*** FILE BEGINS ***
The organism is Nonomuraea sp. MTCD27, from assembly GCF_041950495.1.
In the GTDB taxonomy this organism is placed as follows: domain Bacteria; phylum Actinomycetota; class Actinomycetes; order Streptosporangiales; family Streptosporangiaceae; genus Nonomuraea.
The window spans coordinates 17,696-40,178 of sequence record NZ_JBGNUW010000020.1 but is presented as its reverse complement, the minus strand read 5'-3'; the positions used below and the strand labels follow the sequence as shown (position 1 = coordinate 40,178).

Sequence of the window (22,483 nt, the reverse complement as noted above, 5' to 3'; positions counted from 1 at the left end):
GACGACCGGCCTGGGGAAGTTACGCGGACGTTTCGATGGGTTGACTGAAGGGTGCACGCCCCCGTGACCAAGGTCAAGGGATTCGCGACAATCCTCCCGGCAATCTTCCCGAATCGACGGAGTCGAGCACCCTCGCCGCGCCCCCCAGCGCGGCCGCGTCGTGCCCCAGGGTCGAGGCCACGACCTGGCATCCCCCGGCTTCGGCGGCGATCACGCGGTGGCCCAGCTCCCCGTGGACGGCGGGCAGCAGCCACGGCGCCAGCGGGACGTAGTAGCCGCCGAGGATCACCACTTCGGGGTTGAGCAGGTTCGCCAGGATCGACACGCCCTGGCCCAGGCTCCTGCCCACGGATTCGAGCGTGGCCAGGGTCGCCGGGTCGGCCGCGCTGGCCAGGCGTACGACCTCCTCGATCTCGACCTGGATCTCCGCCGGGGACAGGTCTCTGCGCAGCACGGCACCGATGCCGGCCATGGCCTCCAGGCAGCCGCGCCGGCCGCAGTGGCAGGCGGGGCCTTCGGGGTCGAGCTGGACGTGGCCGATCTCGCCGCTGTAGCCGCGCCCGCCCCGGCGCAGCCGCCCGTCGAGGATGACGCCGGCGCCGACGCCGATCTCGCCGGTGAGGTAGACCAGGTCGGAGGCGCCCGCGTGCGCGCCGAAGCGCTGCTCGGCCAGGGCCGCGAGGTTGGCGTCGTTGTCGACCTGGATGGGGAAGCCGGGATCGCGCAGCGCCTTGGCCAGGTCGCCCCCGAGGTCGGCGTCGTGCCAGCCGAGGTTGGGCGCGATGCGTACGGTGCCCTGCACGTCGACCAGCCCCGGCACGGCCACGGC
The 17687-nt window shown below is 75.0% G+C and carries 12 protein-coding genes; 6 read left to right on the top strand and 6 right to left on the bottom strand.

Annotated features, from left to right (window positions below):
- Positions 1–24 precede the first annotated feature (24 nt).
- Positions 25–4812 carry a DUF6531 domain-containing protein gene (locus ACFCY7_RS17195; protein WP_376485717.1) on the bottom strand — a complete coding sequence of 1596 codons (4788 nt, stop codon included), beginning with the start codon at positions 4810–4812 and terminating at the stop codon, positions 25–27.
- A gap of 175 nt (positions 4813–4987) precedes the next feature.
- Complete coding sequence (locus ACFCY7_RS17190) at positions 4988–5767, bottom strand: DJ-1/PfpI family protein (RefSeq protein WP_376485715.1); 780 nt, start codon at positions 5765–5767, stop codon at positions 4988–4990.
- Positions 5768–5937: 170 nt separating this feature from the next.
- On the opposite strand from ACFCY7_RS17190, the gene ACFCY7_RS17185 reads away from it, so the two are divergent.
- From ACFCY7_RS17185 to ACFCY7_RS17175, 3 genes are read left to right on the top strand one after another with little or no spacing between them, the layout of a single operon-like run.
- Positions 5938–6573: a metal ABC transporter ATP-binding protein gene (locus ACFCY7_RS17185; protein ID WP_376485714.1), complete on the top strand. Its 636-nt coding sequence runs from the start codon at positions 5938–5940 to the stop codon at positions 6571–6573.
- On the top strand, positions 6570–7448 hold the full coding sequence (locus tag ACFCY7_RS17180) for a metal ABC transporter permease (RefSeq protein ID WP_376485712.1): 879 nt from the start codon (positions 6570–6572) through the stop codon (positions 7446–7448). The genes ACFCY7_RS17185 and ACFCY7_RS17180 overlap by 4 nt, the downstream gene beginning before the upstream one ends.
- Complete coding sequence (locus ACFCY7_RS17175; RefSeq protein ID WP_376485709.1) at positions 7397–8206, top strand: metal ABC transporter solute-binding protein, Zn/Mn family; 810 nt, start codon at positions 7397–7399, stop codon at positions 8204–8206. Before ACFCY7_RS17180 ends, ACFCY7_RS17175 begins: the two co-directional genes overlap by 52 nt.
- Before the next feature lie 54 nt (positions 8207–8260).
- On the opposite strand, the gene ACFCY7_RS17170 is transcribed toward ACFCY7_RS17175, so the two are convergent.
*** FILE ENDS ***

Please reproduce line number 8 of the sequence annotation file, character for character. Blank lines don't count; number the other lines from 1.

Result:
- Positions 1–24 precede the first annotated feature (24 nt).